On Sunday, July 15th, the Taber Museum hosted, Nancy Schaff who recounted the history of the 314th Infantry, 79th Division which served as part of the American Expeditionary Forces during World War I.
Nancy D. Schaff is the President of the 314th Infantry Descendants & Friends and Commissioner of the Maryland World War I Centennial Commission. Her organization is the only remaining continuously meeting World War I unit organization in the United States, and possibly in the World.
The lecture was very well attended, with over 50 in the audience. What was most interesting about the audience, is that many who were present identified themselves as descendants of members of the 314th Infantry. A group photograph of the descendents was taken at the conclusion of the lecture.
Nancy related a brief history of the unit. Most were drafted from Pennsylvania. Organized as part of the 79th Division A.E.F. the men of the 314th were trained at Camp Meade, Maryland. Arriving at the camp in September, 1917 the unit completed training and sailed to France aboard the USS Leviathan in July, 1918. Upon arrival at Brest, France they continued training until September when they took part in the Meuse Argonne Offensive. Capturing the town of Malancourt on September, 26 1918, they assisted the 313th Infantry the following day in the capture of the town of Montfaucon. It should be noted that Montfaucon was a heavily defended area and observation post of the German army.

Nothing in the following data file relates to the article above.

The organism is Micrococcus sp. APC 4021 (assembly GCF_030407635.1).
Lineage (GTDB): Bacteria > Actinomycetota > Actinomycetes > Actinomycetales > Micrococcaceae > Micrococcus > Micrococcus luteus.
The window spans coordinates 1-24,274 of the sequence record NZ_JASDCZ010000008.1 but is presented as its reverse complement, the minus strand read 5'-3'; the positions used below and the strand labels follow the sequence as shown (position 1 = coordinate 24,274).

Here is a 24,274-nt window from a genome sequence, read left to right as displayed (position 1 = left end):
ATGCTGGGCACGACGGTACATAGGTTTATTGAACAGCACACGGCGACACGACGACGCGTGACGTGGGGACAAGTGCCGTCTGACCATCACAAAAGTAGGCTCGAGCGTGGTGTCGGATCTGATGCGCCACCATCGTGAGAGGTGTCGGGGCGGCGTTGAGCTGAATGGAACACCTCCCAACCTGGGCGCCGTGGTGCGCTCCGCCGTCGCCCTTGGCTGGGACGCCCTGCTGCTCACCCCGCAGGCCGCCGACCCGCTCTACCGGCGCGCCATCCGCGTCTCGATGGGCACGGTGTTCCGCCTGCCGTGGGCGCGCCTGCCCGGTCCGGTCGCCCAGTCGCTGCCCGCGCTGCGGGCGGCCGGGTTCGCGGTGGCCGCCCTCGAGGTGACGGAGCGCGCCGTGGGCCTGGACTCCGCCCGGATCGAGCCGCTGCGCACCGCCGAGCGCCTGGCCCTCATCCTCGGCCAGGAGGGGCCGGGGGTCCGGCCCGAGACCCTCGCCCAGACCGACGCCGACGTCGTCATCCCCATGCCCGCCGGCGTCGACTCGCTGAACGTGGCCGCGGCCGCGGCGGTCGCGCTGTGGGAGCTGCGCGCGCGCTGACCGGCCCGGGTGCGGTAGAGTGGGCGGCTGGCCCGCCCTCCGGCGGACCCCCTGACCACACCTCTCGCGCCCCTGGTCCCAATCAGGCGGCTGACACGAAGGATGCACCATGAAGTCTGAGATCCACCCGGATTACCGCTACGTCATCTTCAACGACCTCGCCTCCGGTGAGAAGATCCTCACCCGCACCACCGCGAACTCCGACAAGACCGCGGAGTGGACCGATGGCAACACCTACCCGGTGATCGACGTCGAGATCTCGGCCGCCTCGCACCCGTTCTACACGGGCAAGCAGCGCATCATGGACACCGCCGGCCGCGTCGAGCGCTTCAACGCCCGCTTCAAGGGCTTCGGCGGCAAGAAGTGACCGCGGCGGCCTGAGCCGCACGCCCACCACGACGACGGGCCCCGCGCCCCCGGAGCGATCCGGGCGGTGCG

The 79th Division was relieved on September, 30th and transferred to the Troyon sector. Here they did a variety of tasks, including holding the front. Alternating duty with the 313th, 315th, and 316th Infantry in the trenches. In this period of so called rest, they were harassed with mustard gas, shelling and enemy raids but did not yield the line.
At the end of October the 79th Division was again relieved and moved in place to participate in the third phase of the Meuse Argonne Offensive. On November 1, 1918 the 314th drove forward and captured the towns of Crepion, Waville, and Moirey by November, 9th. The following day the unit captured Buisson Chaumont, Hill 328. On November 11th the 314th advanced against Cote de Romagne and stopped firing at 11am., time of the armistice. At wars end that day, the 314th had made the greatest drive of the offensive into German lines, east of the Meuse River.
The regiment continued training, passed a review by General Pershing, and shipped home on May 15, 1919 aboard the Princess Matokia. Arriving at Hoboken, New Jersey on May 26, they were discharged at Camp Dix, New Jersey end of May 1919.
During the trip home, the members of the unit organized a fraternal group to retain their relationships, after returning to civilian life. The group gathered on a yearly basis, until the last of them died. Significantly, their descendants continued to meet, and to this day meet regularly to continue the memories of the group. Artifacts were retained and a log cabin, that had originally been built at Camp Meade during their training was moved to Gettysburg, to use as a gathering point and museum. In her presentation, Nancy described an ongoing saga concerning the future of the log cabin and the organization's keepsakes.
The presentation was well received, particularly by those who had relatives in the unit. The passionate efforts of Nancy Schaff to preserve this piece of history is extraordinary.